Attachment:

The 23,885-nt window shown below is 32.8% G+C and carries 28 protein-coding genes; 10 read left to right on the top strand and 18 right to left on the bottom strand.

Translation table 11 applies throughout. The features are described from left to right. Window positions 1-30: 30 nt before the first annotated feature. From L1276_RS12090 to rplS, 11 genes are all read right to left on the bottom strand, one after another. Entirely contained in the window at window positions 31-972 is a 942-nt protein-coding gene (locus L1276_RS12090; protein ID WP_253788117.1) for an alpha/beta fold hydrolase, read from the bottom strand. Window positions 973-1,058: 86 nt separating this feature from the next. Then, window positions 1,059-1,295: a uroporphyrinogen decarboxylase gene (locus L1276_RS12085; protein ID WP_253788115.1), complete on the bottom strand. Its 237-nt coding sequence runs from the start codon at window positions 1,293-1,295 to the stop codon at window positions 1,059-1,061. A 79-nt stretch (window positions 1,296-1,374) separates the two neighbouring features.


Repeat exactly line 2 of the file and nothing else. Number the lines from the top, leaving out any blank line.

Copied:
Translation table 11 applies throughout. The features are described from left to right. Window positions 1-30: 30 nt before the first annotated feature. From L1276_RS12090 to rplS, 11 genes are all read right to left on the bottom strand, one after another. Entirely contained in the window at window positions 31-972 is a 942-nt protein-coding gene (locus L1276_RS12090; protein ID WP_253788117.1) for an alpha/beta fold hydrolase, read from the bottom strand. Window positions 973-1,058: 86 nt separating this feature from the next. Then, window positions 1,059-1,295: a uroporphyrinogen decarboxylase gene (locus L1276_RS12085; protein ID WP_253788115.1), complete on the bottom strand. Its 237-nt coding sequence runs from the start codon at window positions 1,293-1,295 to the stop codon at window positions 1,059-1,061. A 79-nt stretch (window positions 1,296-1,374) separates the two neighbouring features.